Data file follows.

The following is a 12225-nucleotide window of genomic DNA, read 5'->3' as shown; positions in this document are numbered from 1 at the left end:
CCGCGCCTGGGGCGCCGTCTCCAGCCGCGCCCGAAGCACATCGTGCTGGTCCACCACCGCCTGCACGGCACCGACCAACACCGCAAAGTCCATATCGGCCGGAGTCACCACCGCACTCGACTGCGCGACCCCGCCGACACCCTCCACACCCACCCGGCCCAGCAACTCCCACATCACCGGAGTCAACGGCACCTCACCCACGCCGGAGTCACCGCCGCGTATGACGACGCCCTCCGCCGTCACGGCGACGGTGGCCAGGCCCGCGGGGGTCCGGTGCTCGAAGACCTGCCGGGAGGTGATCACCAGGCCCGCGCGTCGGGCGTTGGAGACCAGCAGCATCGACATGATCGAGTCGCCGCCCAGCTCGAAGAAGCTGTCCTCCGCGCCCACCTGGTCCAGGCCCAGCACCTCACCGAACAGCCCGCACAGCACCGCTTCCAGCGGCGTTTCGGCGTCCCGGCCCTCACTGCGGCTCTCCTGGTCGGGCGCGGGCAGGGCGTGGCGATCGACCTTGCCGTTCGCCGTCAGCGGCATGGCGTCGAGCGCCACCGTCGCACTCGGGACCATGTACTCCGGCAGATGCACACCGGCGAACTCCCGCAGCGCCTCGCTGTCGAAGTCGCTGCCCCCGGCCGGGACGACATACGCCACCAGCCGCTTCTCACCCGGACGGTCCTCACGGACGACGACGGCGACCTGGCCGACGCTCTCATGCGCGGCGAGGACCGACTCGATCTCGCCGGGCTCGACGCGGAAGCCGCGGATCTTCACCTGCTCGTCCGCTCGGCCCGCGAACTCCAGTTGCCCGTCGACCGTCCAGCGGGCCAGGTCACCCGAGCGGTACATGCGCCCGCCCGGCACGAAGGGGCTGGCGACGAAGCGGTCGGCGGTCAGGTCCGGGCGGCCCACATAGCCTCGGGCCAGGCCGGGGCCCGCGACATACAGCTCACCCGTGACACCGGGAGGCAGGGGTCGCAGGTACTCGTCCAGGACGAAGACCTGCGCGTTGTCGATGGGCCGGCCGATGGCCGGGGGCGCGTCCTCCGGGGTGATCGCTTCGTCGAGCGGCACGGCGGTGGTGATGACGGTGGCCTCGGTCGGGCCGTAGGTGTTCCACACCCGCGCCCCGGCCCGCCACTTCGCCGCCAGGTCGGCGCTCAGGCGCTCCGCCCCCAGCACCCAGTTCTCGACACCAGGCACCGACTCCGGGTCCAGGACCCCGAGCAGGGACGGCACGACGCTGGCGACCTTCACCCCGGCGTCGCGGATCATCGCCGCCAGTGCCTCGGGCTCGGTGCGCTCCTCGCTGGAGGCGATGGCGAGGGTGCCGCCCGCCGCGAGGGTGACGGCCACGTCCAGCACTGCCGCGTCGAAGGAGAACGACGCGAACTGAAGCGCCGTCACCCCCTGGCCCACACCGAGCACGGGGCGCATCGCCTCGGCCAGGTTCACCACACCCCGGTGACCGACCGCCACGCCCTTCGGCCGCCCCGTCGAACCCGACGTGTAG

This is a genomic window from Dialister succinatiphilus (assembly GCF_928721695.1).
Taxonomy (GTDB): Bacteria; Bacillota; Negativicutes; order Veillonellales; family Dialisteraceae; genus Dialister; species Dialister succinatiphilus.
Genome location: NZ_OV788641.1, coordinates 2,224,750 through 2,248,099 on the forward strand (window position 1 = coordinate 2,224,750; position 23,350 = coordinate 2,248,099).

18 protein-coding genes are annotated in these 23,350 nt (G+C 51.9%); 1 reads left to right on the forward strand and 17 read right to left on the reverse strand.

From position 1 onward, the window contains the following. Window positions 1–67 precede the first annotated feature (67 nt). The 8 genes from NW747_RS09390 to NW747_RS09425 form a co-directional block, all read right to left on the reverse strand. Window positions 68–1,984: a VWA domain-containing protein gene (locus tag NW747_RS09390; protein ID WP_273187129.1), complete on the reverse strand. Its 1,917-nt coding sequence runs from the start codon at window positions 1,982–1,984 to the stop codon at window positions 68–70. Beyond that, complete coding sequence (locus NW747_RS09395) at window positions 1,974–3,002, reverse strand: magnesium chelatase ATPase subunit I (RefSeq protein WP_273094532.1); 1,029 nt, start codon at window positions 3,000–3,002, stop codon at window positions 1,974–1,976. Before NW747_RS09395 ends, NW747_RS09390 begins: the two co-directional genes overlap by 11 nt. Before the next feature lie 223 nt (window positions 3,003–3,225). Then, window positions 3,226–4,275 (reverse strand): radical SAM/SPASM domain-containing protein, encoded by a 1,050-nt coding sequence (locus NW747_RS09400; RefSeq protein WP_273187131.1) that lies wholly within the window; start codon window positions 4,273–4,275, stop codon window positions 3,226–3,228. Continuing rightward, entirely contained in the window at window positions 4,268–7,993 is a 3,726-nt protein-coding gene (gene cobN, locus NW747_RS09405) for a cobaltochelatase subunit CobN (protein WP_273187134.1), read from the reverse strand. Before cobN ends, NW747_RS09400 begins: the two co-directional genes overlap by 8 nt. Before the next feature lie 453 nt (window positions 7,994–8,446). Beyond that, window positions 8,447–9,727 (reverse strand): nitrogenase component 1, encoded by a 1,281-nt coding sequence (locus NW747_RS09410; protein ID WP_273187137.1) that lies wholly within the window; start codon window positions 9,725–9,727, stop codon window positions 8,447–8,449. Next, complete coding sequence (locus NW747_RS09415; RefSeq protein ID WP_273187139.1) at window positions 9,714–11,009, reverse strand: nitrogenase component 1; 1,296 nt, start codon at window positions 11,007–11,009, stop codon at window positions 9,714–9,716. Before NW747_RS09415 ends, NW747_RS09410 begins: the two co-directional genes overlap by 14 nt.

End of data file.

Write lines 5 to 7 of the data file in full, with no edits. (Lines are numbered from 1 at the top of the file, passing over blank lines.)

Genome location: NZ_OV788641.1, coordinates 2,224,750 through 2,248,099 on the forward strand (window position 1 = coordinate 2,224,750; position 23,350 = coordinate 2,248,099).

18 protein-coding genes are annotated in these 23,350 nt (G+C 51.9%); 1 reads left to right on the forward strand and 17 read right to left on the reverse strand.

From position 1 onward, the window contains the following. Window positions 1–67 precede the first annotated feature (67 nt). The 8 genes from NW747_RS09390 to NW747_RS09425 form a co-directional block, all read right to left on the reverse strand. Window positions 68–1,984: a VWA domain-containing protein gene (locus tag NW747_RS09390; protein ID WP_273187129.1), complete on the reverse strand. Its 1,917-nt coding sequence runs from the start codon at window positions 1,982–1,984 to the stop codon at window positions 68–70. Beyond that, complete coding sequence (locus NW747_RS09395) at window positions 1,974–3,002, reverse strand: magnesium chelatase ATPase subunit I (RefSeq protein WP_273094532.1); 1,029 nt, start codon at window positions 3,000–3,002, stop codon at window positions 1,974–1,976. Before NW747_RS09395 ends, NW747_RS09390 begins: the two co-directional genes overlap by 11 nt. Before the next feature lie 223 nt (window positions 3,003–3,225). Then, window positions 3,226–4,275 (reverse strand): radical SAM/SPASM domain-containing protein, encoded by a 1,050-nt coding sequence (locus NW747_RS09400; RefSeq protein WP_273187131.1) that lies wholly within the window; start codon window positions 4,273–4,275, stop codon window positions 3,226–3,228. Continuing rightward, entirely contained in the window at window positions 4,268–7,993 is a 3,726-nt protein-coding gene (gene cobN, locus NW747_RS09405) for a cobaltochelatase subunit CobN (protein WP_273187134.1), read from the reverse strand. Before cobN ends, NW747_RS09400 begins: the two co-directional genes overlap by 8 nt. Before the next feature lie 453 nt (window positions 7,994–8,446). Beyond that, window positions 8,447–9,727 (reverse strand): nitrogenase component 1, encoded by a 1,281-nt coding sequence (locus NW747_RS09410; protein ID WP_273187137.1) that lies wholly within the window; start codon window positions 9,725–9,727, stop codon window positions 8,447–8,449. Next, complete coding sequence (locus NW747_RS09415; RefSeq protein ID WP_273187139.1) at window positions 9,714–11,009, reverse strand: nitrogenase component 1; 1,296 nt, start codon at window positions 11,007–11,009, stop codon at window positions 9,714–9,716. Before NW747_RS09415 ends, NW747_RS09410 begins: the two co-directional genes overlap by 14 nt.